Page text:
Hull was a Binghamton, New York cigar manufacturer and an inveterate atheist. While on a visit to his daughter in Iowa, Hull was talking with a minister there about biblical inerrancy when the conversation turned to the story of David and Goliath. The minister maintained that, indeed, there had been a ten-foot-tall champion of the Philistines and that the Bible said so. Hull, while dismissive of a story he considered twaddle, nevertheless wondered if there might be a buck to be made from rubes who would pay to see “evidence” for the past existence of such a giant. In a confession printed in the Ithaca Daily Journal in 1898—nearly three decades after the Cardiff Giant’s discovery—Hull said this conversation was inspiration for the hoax.
He explained that he’d purchased a small tract of land in Iowa, from which he extracted a block of gypsum. He then had the stone shipped to a stonecutter in Chicago to sculpt the giant according to his specifications. Upon its completion, Hull shipped the sculpture to Cardiff and with his cousin Newell planted it in the ground late in 1868, almost exactly one year before its “discovery.” The timeline of Hull’s confession almost exactly matched the geologist Boynton’s calculation. Allowing it to steep in the soil for a year provided time for the stone to weather, bestowing it with a patina of antiquity. At the agreed upon moment, Newell hired laborers to dig the well exactly where he knew they would encounter the giant petrified man from before Noah’s flood.
In truth, the Cardiff Giant wasn’t that convincing a humbug, so why were people so interested in believing in it? 1869 was a contentious time for science and religion. Darwin’s On the Origin of Species had been published just 10 years earlier, creating an ongoing discussion about theories of evolution. The study of fossils and historical geology was further challenging biblical creation stories. There was no room in the emerging scientific consensus for Adam and Eve, Noah, or, for that matter, an ancient race of giants—yet here was a discovery that defied that.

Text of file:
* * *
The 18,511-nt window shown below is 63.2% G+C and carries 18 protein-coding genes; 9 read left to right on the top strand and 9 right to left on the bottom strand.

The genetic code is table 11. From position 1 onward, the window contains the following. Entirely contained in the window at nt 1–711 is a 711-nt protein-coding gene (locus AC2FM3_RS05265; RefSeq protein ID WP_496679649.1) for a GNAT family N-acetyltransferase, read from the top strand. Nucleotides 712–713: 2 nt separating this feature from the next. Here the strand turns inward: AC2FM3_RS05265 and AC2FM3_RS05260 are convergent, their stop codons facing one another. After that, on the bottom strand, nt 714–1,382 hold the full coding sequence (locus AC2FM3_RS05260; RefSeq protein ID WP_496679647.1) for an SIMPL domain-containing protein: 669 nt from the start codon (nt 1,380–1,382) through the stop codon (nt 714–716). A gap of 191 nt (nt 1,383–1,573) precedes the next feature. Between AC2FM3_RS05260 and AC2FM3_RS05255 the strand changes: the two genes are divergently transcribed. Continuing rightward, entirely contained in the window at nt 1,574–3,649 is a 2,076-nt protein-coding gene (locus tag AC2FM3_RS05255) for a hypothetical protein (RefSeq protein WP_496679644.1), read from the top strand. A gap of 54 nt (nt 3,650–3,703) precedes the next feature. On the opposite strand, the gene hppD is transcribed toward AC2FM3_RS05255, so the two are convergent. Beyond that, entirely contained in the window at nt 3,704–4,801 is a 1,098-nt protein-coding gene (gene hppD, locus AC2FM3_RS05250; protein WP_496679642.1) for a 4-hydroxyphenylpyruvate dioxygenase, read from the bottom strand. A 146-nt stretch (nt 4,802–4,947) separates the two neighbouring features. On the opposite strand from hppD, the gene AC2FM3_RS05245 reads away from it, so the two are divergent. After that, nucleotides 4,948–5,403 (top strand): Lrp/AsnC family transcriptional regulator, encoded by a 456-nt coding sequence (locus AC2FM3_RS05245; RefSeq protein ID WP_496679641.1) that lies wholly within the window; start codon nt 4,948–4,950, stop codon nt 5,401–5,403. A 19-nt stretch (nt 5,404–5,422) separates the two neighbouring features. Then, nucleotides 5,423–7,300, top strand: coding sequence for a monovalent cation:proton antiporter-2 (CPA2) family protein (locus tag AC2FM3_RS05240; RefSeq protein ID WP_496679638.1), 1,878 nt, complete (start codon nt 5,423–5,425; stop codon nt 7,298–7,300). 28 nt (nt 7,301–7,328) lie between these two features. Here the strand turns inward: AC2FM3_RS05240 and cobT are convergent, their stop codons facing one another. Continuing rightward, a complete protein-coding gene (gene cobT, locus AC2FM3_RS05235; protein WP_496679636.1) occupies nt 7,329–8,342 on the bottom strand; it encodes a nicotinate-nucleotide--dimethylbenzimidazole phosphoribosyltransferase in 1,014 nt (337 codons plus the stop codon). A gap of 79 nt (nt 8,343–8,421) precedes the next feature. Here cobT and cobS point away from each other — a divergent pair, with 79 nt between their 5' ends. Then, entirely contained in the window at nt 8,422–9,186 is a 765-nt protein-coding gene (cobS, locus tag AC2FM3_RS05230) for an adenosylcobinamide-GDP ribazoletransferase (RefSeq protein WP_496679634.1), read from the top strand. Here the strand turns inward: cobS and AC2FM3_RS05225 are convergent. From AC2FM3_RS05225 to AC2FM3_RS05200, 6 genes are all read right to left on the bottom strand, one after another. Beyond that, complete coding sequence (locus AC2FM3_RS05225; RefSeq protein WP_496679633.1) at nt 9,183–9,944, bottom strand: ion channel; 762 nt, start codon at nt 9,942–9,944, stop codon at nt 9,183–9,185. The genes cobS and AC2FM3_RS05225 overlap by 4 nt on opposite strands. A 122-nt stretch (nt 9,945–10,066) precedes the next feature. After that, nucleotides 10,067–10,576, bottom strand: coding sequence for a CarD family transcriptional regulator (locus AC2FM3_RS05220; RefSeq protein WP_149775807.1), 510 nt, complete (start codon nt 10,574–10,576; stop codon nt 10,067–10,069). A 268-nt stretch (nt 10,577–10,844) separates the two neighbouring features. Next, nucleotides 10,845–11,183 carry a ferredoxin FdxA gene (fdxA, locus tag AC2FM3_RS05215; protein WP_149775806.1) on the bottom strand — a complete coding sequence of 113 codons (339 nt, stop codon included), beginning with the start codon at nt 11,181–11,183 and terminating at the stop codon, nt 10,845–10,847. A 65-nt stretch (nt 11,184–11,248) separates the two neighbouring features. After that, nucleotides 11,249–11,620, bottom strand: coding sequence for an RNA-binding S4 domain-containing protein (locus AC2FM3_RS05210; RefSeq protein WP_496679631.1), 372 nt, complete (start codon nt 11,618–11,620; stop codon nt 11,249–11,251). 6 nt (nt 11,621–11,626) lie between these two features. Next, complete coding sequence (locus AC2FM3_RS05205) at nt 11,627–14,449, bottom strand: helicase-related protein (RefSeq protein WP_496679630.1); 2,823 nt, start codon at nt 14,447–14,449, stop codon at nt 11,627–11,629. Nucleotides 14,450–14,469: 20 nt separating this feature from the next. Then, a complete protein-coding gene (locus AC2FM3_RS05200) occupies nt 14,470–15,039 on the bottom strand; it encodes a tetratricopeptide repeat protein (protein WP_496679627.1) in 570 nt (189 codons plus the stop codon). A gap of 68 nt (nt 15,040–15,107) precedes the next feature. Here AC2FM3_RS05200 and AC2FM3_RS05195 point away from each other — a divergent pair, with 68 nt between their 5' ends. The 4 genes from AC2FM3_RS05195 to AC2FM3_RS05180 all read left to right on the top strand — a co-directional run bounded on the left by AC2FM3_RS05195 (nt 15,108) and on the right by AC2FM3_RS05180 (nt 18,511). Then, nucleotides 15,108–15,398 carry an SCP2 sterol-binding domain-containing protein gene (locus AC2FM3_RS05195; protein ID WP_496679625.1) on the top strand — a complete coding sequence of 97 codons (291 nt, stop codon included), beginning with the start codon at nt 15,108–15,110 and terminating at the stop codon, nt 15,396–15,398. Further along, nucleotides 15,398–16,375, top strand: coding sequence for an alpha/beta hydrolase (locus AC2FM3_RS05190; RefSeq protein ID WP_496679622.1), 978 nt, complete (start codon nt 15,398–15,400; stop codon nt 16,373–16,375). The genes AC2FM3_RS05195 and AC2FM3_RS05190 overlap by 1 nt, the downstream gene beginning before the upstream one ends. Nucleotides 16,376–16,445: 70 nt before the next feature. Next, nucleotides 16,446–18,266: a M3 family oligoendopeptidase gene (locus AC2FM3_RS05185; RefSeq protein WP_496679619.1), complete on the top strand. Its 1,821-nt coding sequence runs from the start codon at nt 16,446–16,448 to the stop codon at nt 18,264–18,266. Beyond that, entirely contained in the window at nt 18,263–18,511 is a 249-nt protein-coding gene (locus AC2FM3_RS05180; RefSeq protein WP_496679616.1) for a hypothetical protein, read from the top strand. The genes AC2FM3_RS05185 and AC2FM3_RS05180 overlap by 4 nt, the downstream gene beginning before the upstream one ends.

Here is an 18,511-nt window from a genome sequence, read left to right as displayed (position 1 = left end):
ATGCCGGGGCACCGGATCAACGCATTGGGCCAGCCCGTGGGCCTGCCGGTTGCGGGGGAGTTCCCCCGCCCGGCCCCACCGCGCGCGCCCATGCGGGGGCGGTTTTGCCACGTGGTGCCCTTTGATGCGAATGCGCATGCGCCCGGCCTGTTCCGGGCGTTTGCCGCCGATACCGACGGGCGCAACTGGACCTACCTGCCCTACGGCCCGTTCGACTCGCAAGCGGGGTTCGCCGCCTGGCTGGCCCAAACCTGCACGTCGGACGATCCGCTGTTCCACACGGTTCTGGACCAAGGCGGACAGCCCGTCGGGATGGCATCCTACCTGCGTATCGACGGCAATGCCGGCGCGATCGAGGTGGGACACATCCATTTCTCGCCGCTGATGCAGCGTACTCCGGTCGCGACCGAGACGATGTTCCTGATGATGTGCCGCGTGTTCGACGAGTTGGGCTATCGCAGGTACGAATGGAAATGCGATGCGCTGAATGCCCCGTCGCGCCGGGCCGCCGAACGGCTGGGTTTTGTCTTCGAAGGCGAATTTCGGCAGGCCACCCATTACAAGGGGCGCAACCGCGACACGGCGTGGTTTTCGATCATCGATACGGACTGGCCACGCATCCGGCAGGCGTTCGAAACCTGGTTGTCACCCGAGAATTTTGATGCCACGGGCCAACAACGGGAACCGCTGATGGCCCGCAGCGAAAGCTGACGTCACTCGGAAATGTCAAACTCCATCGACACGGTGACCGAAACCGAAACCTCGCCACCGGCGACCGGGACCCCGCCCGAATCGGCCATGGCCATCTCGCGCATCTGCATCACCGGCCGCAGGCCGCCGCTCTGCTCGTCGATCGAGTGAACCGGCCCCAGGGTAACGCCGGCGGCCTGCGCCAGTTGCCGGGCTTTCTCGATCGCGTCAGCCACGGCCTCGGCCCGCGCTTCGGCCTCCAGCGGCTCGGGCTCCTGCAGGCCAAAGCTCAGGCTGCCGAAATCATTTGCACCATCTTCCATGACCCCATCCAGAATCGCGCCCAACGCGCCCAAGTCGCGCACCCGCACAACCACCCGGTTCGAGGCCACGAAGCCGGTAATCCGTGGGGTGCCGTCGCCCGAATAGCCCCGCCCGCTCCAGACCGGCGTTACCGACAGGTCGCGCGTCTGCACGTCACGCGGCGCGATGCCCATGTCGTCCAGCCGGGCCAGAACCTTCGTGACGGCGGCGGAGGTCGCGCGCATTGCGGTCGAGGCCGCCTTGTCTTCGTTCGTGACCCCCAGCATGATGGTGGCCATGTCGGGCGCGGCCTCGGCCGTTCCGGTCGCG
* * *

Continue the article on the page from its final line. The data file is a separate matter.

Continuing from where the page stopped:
And the Cardiff Giant spoke to a deeper American myth. Consider the man apparently behind its discovery: farmer Stub Newell. Not a scientist, and without a college degree, he had made a discovery that contradicted the viewpoint of scientists. There were giants in the Earth in those days and, if there had been giants, maybe Genesis was as much history book as holy scripture. In this, Stub Newell represents the very American trope of the amateur who, despite the naysaying of the credentialed class, makes a discovery that ostensibly changes what we know about the world.
The Cardiff giant lived on even after its unmasking. After P. T. Barnum failed to purchase Newell’s giant, he had a replica made, which he exhibited as the real thing. Barnum’s version was a fake of a fake! Amused, Mark Twain was inspired to write a short story about all this. Titled “A Ghost Story,” Twain has the spirit of the Cardiff Giant haunting the hotel across the street from where its body is callously being displayed. But there’s a problem; as a result of his own naiveté and confusion, the Giant is actually haunting P.T. Barnum’s fake. The humbug had been humbugged.
Once interest in the Giant waned, a newspaper editor in Iowa purchased the fraudulent fossil. He kept it as a conversation piece in his basement where it was photographed for a 1939 National Geographic spread on the Hawkeye State. Soon thereafter the Giant was returned to, if not the scene of the crime, at least nearby, where he now rests in peace, finally, at the Farmers’ Museum in Cooperstown, New York.
Ken Feder is a professor, archaeologist, and author at Central Connecticut State University. He devotes a chapter to the Cardiff Giant in his book Frauds, Myths, and Mysteries: Science and Pseudoscience in Archaeology (9th edition, Oxford University Press). His latest work is Ancient America: Fifty Archaeological Sites to See for Yourself (Rowman and Littlefield). It not just a travel guide; it’s a time-travel guide.
This essay is part of What It Means to Be American, a partnership of the Smithsonian’s National Museum of American History and Zócalo Public Square.
This essay is also part of a Zócalo Inquiry, Why We Need Monsters.
*Photos in the public domain.